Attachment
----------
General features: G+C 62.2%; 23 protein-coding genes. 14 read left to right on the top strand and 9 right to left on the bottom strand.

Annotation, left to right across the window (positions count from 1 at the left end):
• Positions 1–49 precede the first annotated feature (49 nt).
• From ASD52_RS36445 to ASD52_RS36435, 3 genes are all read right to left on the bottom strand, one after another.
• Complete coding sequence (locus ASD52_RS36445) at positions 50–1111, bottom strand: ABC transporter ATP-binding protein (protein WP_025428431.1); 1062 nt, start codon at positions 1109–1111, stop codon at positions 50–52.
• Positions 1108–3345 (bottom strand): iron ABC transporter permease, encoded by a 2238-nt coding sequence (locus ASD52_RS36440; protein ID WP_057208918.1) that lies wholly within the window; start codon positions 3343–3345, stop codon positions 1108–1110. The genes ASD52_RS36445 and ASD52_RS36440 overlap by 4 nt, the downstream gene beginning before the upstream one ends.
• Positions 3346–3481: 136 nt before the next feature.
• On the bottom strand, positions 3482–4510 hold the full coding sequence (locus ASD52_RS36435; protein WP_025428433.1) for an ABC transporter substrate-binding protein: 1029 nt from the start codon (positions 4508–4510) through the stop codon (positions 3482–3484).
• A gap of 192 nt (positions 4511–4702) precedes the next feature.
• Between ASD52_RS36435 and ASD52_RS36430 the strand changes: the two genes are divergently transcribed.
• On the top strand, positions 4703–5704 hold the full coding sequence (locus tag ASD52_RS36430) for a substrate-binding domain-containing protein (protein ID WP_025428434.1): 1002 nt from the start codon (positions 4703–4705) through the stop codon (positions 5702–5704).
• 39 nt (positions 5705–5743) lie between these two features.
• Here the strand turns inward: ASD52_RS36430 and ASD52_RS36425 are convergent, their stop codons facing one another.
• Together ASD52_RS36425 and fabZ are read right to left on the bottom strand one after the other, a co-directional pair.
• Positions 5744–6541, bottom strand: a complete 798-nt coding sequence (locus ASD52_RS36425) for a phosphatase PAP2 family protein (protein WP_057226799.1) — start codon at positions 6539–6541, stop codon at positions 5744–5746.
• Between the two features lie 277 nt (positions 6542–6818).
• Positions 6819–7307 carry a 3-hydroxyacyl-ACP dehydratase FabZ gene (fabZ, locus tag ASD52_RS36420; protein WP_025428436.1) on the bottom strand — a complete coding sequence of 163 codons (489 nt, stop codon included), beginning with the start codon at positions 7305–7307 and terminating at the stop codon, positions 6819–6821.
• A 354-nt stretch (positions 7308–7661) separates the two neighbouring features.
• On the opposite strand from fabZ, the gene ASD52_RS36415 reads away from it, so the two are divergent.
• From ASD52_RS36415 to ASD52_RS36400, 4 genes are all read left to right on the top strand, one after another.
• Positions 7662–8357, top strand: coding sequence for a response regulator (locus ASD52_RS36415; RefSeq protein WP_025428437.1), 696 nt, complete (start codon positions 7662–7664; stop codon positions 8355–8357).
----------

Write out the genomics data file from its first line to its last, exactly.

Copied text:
General features: G+C 62.2%; 23 protein-coding genes. 14 read left to right on the top strand and 9 right to left on the bottom strand.

Annotation, left to right across the window (positions count from 1 at the left end):
• Positions 1–49 precede the first annotated feature (49 nt).
• From ASD52_RS36445 to ASD52_RS36435, 3 genes are all read right to left on the bottom strand, one after another.
• Complete coding sequence (locus ASD52_RS36445) at positions 50–1111, bottom strand: ABC transporter ATP-binding protein (protein WP_025428431.1); 1062 nt, start codon at positions 1109–1111, stop codon at positions 50–52.
• Positions 1108–3345 (bottom strand): iron ABC transporter permease, encoded by a 2238-nt coding sequence (locus ASD52_RS36440; protein ID WP_057208918.1) that lies wholly within the window; start codon positions 3343–3345, stop codon positions 1108–1110. The genes ASD52_RS36445 and ASD52_RS36440 overlap by 4 nt, the downstream gene beginning before the upstream one ends.
• Positions 3346–3481: 136 nt before the next feature.
• On the bottom strand, positions 3482–4510 hold the full coding sequence (locus ASD52_RS36435; protein WP_025428433.1) for an ABC transporter substrate-binding protein: 1029 nt from the start codon (positions 4508–4510) through the stop codon (positions 3482–3484).
• A gap of 192 nt (positions 4511–4702) precedes the next feature.
• Between ASD52_RS36435 and ASD52_RS36430 the strand changes: the two genes are divergently transcribed.
• On the top strand, positions 4703–5704 hold the full coding sequence (locus tag ASD52_RS36430) for a substrate-binding domain-containing protein (protein ID WP_025428434.1): 1002 nt from the start codon (positions 4703–4705) through the stop codon (positions 5702–5704).
• 39 nt (positions 5705–5743) lie between these two features.
• Here the strand turns inward: ASD52_RS36430 and ASD52_RS36425 are convergent, their stop codons facing one another.
• Together ASD52_RS36425 and fabZ are read right to left on the bottom strand one after the other, a co-directional pair.
• Positions 5744–6541, bottom strand: a complete 798-nt coding sequence (locus ASD52_RS36425) for a phosphatase PAP2 family protein (protein WP_057226799.1) — start codon at positions 6539–6541, stop codon at positions 5744–5746.
• Between the two features lie 277 nt (positions 6542–6818).
• Positions 6819–7307 carry a 3-hydroxyacyl-ACP dehydratase FabZ gene (fabZ, locus tag ASD52_RS36420; protein WP_025428436.1) on the bottom strand — a complete coding sequence of 163 codons (489 nt, stop codon included), beginning with the start codon at positions 7305–7307 and terminating at the stop codon, positions 6819–6821.
• A 354-nt stretch (positions 7308–7661) separates the two neighbouring features.
• On the opposite strand from fabZ, the gene ASD52_RS36415 reads away from it, so the two are divergent.
• From ASD52_RS36415 to ASD52_RS36400, 4 genes are all read left to right on the top strand, one after another.
• Positions 7662–8357, top strand: coding sequence for a response regulator (locus ASD52_RS36415; RefSeq protein WP_025428437.1), 696 nt, complete (start codon positions 7662–7664; stop codon positions 8355–8357).